All of this is far away from the theme of this evening’s adventure, which is based principally around getting ourselves into the allotted stage area contained within reassuringly sturdy wooden surrounds and ensuring that we have allocated a line out from the PA mixer so that they can plug us in to their in house speaker system and thus, theoretically, beam our performance all around the venue for the benefit of those who’d rather hang out at the bar than crane their necks to see what we’re up to over in the corner. That we only ever put vocals through the front of house speakers means that they are likely to experience some slightly off-key close harmony barbershop during the choruses and a bit of shouting during the verses, especially since we’ve had to give them the line out to our onstage monitors, meaning that we can’t really hear what we’re singing anyway and so we jury-rig a couple of mics onstage to point vaguely at the band (not unlike some of the audience will later do) and at least give some semblance of the fact that there’s a whole band there albeit one which sounds like it’s in another room to the singer (as many of the audience similarly will be later).
The gig itself is another surprisingly well-frugged event, with the cirque and pompenstance of our performance bringing out the soft shoe shufflers in a goodly number of our audience, not all of whom disappear at precisely eleven twenty five to take advantage of the half price admission to the club next door, which has a half eleven deadline. Singing along with the choruses is enthusiastically entertained by the punters, and the wiring of the vocal mics to several different points around the pub mean that a few of the ‘tween song announcements’ nuances that are usually lost in the flood of bar-room banter come through loud and clear. Bass player Kilbey’s brand new Jazz bass, a possession of his for all of, ooh, six or seven hours now, is living well up to expectations although his enjoyment of the subtle nuances of the Fender sound are reduced somewhat since I have my amp perched neatly on top of his at approximately ear level and am wholeheartedly enjoying a combination of the two main benefits of not driving to a gig for the second week in a row – those of being able to play extraordinarily loud electric guitar and also being able to be very slightly drunk (apologies to anyone who was especially looking forward to the solo in the Scissor Sisters song by the way, but that’s probably the way it would sound if BabyDaddy tied on a few Amstels during the gig too). We don’t usually get to play town centre pubs which serve as a warming-up venue for the night’s entertainment – we’re usually the main event somewhere out of town, and so it was interesting to note what folk wear when they’re frocking up for a night on the tiles. A nice fifties-style prom dress here, a gothic-looking black lace number there, a Bond-girl style oriental halter-neck thither, but whither the provenance that persuaded the very pretty dark-haired girl and her friend to pop out for the evening in the shortest dresses ever noted in the annals of England’s oldest recorded town? Still, they liked a dance, and with a figure like mine you can’t really be going around commenting on hemline/cellulite ratios or Essex girl stereotypes and it wasn’t like they were actually sporting white stilettos or anything.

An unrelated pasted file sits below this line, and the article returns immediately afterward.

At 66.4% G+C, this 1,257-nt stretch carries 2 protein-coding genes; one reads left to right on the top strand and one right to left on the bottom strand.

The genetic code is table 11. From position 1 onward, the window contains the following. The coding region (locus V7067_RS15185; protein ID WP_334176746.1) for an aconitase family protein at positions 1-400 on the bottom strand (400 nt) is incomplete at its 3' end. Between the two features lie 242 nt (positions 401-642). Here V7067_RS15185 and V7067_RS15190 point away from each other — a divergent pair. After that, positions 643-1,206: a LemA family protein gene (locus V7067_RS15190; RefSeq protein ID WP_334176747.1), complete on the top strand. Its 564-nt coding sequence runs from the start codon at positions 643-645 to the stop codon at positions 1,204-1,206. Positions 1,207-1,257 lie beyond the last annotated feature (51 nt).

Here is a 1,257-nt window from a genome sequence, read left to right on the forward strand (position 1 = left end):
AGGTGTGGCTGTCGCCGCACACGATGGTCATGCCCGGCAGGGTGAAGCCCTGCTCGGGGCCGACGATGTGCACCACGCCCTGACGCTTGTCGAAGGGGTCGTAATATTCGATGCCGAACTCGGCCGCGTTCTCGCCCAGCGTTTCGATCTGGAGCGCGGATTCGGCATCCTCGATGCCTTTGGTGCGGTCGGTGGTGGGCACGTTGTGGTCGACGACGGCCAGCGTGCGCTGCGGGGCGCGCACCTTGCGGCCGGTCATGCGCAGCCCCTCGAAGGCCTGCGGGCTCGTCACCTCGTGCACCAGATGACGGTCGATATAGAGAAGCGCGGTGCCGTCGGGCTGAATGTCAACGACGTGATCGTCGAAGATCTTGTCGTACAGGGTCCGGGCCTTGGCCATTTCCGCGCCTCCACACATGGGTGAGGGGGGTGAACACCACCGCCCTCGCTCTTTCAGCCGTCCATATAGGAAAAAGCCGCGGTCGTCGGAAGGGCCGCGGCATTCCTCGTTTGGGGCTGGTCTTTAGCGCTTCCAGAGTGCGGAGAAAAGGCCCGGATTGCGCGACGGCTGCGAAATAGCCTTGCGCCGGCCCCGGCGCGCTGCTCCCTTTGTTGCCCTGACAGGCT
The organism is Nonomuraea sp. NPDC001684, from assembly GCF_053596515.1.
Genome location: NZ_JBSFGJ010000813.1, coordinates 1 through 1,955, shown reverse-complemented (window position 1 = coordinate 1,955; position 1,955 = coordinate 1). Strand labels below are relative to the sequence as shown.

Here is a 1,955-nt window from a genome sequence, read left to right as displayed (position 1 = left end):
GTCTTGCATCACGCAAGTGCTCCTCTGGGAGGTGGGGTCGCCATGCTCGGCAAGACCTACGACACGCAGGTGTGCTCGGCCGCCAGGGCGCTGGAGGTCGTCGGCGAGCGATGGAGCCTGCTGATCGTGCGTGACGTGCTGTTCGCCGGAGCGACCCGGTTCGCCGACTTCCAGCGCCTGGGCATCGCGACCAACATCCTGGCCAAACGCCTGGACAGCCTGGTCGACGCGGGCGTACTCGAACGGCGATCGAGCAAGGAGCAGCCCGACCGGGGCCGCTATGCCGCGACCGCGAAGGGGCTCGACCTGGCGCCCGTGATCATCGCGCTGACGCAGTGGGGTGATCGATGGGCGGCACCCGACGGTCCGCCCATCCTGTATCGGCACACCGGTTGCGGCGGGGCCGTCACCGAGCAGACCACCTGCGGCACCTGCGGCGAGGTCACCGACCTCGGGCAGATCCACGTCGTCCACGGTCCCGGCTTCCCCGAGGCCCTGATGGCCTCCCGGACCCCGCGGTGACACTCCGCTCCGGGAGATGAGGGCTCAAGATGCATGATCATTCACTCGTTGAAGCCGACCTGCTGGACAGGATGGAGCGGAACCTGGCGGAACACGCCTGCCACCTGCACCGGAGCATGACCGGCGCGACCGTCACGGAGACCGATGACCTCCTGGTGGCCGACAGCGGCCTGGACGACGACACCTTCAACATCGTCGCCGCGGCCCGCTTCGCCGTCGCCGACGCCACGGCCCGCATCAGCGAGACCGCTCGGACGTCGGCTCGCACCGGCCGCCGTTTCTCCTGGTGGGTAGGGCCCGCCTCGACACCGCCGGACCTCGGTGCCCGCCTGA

They were red.
Friday, March 21, 2008
In between days off